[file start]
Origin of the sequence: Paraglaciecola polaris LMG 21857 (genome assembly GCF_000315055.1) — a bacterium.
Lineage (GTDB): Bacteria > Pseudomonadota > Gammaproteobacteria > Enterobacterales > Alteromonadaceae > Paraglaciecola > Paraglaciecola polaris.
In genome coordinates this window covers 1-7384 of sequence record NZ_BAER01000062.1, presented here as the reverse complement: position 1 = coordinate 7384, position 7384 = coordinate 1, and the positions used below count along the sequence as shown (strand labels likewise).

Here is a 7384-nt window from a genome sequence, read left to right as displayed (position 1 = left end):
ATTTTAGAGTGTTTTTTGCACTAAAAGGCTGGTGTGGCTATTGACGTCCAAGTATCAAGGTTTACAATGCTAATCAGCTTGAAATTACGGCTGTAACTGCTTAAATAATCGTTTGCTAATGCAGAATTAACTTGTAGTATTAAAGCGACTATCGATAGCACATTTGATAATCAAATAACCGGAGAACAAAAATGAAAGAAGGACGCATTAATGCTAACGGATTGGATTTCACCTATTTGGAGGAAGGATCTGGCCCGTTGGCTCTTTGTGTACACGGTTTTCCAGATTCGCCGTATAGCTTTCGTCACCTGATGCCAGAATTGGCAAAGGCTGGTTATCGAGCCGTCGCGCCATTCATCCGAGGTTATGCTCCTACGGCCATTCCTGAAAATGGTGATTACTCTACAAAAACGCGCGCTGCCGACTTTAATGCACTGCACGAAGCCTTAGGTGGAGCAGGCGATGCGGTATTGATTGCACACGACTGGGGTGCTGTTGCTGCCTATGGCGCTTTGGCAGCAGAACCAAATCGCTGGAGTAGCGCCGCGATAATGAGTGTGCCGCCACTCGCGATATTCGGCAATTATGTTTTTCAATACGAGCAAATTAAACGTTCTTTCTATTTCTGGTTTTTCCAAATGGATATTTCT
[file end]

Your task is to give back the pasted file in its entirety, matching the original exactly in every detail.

Origin of the sequence: Paraglaciecola polaris LMG 21857 (genome assembly GCF_000315055.1) — a bacterium.
Lineage (GTDB): Bacteria > Pseudomonadota > Gammaproteobacteria > Enterobacterales > Alteromonadaceae > Paraglaciecola > Paraglaciecola polaris.
In genome coordinates this window covers 1-7384 of sequence record NZ_BAER01000062.1, presented here as the reverse complement: position 1 = coordinate 7384, position 7384 = coordinate 1, and the positions used below count along the sequence as shown (strand labels likewise).

Here is a 7384-nt window from a genome sequence, read left to right as displayed (position 1 = left end):
ATTTTAGAGTGTTTTTTGCACTAAAAGGCTGGTGTGGCTATTGACGTCCAAGTATCAAGGTTTACAATGCTAATCAGCTTGAAATTACGGCTGTAACTGCTTAAATAATCGTTTGCTAATGCAGAATTAACTTGTAGTATTAAAGCGACTATCGATAGCACATTTGATAATCAAATAACCGGAGAACAAAAATGAAAGAAGGACGCATTAATGCTAACGGATTGGATTTCACCTATTTGGAGGAAGGATCTGGCCCGTTGGCTCTTTGTGTACACGGTTTTCCAGATTCGCCGTATAGCTTTCGTCACCTGATGCCAGAATTGGCAAAGGCTGGTTATCGAGCCGTCGCGCCATTCATCCGAGGTTATGCTCCTACGGCCATTCCTGAAAATGGTGATTACTCTACAAAAACGCGCGCTGCCGACTTTAATGCACTGCACGAAGCCTTAGGTGGAGCAGGCGATGCGGTATTGATTGCACACGACTGGGGTGCTGTTGCTGCCTATGGCGCTTTGGCAGCAGAACCAAATCGCTGGAGTAGCGCCGCGATAATGAGTGTGCCGCCACTCGCGATATTCGGCAATTATGTTTTTCAATACGAGCAAATTAAACGTTCTTTCTATTTCTGGTTTTTCCAAATGGATATTTCT